Chongyi Feng is Associate Professor at the University of Technology, Sydney, and adjunct Professor of History at China's Nankai University. His research focuses on intellectual and political development in modern and contemporary China, including the growth of rights consciousness and democratic forces. He has been named as one of China’s top hundred public intellectuals by several Chinese websites.


Gregor Benton is emeritus professor of Chinese history at Cardiff University. He has published many books on China and other subjects. His principal research areas are modern Chinese history, dissent under communism, and Chinese diaspora. His Mountain Fires: The Red Army’s Three-Year War in South China, 1934–1938 won several awards, including the Association of Asian Studies’ prize for the Best Book on Modern China. His translation of Mei Zhi’s F: Hu Feng’s Prison Years won the English Pen Award.

Chongyi Feng is Associate Professor at the University of Technology, Sydney, and adjunct Professor of History at China's Nankai University. His research focuses on intellectual and political development in modern and contemporary China, including the growth of rights consciousness and democratic forces. He has been named as one of China’s top hundred public intellectuals by several Chinese websites.


Gregor Benton is emeritus professor of Chinese history at Cardiff University. He has published many books on China and other subjects. His principal research areas are modern Chinese history, dissent under communism, and Chinese diaspora. His Mountain Fires: The Red Army’s Three-Year War in South China, 1934–1938 won several awards, including the Association of Asian Studies’ prize for the Best Book on Modern China. His translation of Mei Zhi’s F: Hu Feng’s Prison Years won the English Pen Award.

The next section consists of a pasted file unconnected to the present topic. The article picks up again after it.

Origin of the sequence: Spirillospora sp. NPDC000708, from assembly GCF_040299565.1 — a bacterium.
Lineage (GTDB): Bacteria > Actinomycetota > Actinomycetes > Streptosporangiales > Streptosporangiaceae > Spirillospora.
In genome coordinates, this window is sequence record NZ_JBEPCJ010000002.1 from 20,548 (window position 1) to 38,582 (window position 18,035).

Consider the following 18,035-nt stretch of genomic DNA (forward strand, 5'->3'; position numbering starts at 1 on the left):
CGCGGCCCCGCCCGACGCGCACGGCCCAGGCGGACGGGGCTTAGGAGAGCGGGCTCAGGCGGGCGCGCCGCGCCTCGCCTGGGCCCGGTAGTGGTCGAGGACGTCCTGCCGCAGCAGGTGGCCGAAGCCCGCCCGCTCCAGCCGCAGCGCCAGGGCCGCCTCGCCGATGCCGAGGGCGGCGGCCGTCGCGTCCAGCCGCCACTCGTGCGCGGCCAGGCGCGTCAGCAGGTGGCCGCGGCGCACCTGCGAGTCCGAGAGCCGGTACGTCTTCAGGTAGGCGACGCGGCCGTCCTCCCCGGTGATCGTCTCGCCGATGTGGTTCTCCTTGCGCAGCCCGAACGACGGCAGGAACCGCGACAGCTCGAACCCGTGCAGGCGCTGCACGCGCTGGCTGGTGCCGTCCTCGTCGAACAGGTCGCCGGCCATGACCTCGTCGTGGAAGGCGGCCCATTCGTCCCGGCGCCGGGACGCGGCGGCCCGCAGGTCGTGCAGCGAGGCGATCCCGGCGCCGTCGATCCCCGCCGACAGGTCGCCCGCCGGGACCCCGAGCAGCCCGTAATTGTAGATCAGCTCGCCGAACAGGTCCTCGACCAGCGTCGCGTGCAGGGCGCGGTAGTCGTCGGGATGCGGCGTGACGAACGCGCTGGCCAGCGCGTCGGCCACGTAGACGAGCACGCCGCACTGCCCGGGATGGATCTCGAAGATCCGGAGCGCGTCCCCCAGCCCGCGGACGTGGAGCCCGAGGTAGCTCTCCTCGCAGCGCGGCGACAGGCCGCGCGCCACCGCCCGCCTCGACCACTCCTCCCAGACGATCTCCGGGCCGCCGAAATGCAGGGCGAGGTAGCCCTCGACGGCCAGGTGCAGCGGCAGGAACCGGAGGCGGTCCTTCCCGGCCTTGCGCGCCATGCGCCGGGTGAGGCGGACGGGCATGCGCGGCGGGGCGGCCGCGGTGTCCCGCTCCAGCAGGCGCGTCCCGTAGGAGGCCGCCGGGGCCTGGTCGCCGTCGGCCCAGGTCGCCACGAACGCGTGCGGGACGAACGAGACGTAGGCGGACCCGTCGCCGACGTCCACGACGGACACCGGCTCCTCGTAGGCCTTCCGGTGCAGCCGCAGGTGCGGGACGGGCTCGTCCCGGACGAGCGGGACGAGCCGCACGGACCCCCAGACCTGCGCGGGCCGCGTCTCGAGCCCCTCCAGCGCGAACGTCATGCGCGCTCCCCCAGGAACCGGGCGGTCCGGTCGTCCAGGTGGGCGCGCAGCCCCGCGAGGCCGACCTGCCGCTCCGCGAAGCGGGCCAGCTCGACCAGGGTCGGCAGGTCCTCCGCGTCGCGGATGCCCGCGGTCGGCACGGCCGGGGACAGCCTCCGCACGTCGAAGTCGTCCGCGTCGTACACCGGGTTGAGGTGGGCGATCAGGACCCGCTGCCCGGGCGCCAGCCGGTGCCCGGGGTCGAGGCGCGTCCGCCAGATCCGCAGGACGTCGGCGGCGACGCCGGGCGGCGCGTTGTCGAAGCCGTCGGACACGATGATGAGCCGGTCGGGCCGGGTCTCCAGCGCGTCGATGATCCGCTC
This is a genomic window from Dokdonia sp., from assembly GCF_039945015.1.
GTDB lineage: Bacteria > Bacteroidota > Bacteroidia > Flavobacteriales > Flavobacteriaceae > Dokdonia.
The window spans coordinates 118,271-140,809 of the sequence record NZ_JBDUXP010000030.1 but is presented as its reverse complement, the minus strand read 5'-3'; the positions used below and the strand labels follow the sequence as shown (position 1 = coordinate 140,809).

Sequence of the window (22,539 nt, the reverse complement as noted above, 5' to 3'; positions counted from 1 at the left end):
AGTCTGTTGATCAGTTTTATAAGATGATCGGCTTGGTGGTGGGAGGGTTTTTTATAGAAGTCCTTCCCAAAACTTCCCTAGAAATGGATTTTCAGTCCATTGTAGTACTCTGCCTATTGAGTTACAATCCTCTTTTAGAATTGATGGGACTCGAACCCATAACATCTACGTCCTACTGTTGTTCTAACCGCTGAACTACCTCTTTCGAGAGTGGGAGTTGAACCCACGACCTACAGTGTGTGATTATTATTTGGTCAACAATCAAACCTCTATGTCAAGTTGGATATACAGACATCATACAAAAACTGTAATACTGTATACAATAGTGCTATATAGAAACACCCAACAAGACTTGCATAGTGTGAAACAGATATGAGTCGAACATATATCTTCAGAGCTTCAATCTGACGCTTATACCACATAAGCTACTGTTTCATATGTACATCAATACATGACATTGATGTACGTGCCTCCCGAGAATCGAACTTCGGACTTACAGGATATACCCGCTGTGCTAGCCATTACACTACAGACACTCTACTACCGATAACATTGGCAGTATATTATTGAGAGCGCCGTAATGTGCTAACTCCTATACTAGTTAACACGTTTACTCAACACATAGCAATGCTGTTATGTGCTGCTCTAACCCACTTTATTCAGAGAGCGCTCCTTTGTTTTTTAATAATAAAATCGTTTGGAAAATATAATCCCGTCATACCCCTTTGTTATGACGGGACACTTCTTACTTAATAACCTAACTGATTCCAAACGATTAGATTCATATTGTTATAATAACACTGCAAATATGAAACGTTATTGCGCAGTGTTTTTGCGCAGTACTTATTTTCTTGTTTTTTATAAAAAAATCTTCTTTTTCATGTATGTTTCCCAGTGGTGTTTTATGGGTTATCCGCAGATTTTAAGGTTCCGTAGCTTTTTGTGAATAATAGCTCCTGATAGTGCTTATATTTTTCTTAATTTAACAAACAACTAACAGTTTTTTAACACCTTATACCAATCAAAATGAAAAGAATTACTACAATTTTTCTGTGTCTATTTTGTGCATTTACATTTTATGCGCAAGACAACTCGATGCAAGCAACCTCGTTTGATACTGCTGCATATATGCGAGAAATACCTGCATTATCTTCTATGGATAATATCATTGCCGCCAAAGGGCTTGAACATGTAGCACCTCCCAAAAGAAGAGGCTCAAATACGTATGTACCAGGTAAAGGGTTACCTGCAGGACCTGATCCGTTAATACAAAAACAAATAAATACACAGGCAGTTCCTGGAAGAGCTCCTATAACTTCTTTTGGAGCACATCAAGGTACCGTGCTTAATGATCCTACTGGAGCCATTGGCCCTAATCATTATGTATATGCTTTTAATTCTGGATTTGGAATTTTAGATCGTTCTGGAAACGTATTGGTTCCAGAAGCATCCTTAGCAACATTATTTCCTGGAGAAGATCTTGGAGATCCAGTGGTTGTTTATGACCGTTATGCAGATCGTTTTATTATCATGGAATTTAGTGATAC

Chongyi Feng is Associate Professor at the University of Technology, Sydney, and adjunct Professor of History at China's Nankai University. His research focuses on intellectual and political development in modern and contemporary China, including the growth of rights consciousness and democratic forces. He has been named as one of China’s top hundred public intellectuals by several Chinese websites.


Gregor Benton is emeritus professor of Chinese history at Cardiff University. He has published many books on China and other subjects. His principal research areas are modern Chinese history, dissent under communism, and Chinese diaspora. His Mountain Fires: The Red Army’s Three-Year War in South China, 1934–1938 won several awards, including the Association of Asian Studies’ prize for the Best Book on Modern China. His translation of Mei Zhi’s F: Hu Feng’s Prison Years won the English Pen Award.

Chongyi Feng is Associate Professor at the University of Technology, Sydney, and adjunct Professor of History at China's Nankai University. His research focuses on intellectual and political development in modern and contemporary China, including the growth of rights consciousness and democratic forces. He has been named as one of China’s top hundred public intellectuals by several Chinese websites.